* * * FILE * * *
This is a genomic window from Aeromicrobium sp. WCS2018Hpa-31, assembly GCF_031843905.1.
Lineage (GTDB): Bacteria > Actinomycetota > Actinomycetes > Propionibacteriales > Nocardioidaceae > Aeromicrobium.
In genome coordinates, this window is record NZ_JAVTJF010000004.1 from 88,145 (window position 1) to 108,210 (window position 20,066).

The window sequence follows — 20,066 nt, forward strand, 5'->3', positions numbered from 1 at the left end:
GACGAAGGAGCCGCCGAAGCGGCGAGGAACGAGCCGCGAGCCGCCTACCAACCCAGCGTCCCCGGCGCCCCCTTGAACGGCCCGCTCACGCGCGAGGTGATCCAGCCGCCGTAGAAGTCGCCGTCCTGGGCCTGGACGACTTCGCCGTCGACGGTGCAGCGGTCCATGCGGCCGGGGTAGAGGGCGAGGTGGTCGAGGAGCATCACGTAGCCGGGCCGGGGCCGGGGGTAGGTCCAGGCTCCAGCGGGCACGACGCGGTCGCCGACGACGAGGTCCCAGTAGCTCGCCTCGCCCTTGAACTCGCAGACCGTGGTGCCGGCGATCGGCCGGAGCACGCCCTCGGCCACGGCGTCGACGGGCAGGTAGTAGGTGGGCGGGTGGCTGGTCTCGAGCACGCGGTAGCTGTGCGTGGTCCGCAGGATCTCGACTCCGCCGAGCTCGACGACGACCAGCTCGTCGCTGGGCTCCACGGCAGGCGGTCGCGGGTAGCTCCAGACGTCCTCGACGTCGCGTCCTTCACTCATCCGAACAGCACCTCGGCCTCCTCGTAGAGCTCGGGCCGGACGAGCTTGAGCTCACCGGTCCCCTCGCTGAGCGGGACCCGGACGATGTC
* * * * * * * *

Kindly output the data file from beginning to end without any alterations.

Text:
This is a genomic window from Aeromicrobium sp. WCS2018Hpa-31, assembly GCF_031843905.1.
Lineage (GTDB): Bacteria > Actinomycetota > Actinomycetes > Propionibacteriales > Nocardioidaceae > Aeromicrobium.
In genome coordinates, this window is record NZ_JAVTJF010000004.1 from 88,145 (window position 1) to 108,210 (window position 20,066).

The window sequence follows — 20,066 nt, forward strand, 5'->3', positions numbered from 1 at the left end:
GACGAAGGAGCCGCCGAAGCGGCGAGGAACGAGCCGCGAGCCGCCTACCAACCCAGCGTCCCCGGCGCCCCCTTGAACGGCCCGCTCACGCGCGAGGTGATCCAGCCGCCGTAGAAGTCGCCGTCCTGGGCCTGGACGACTTCGCCGTCGACGGTGCAGCGGTCCATGCGGCCGGGGTAGAGGGCGAGGTGGTCGAGGAGCATCACGTAGCCGGGCCGGGGCCGGGGGTAGGTCCAGGCTCCAGCGGGCACGACGCGGTCGCCGACGACGAGGTCCCAGTAGCTCGCCTCGCCCTTGAACTCGCAGACCGTGGTGCCGGCGATCGGCCGGAGCACGCCCTCGGCCACGGCGTCGACGGGCAGGTAGTAGGTGGGCGGGTGGCTGGTCTCGAGCACGCGGTAGCTGTGCGTGGTCCGCAGGATCTCGACTCCGCCGAGCTCGACGACGACCAGCTCGTCGCTGGGCTCCACGGCAGGCGGTCGCGGGTAGCTCCAGACGTCCTCGACGTCGCGTCCTTCACTCATCCGAACAGCACCTCGGCCTCCTCGTAGAGCTCGGGCCGGACGAGCTTGAGCTCACCGGTCCCCTCGCTGAGCGGGACCCGGACGATGTC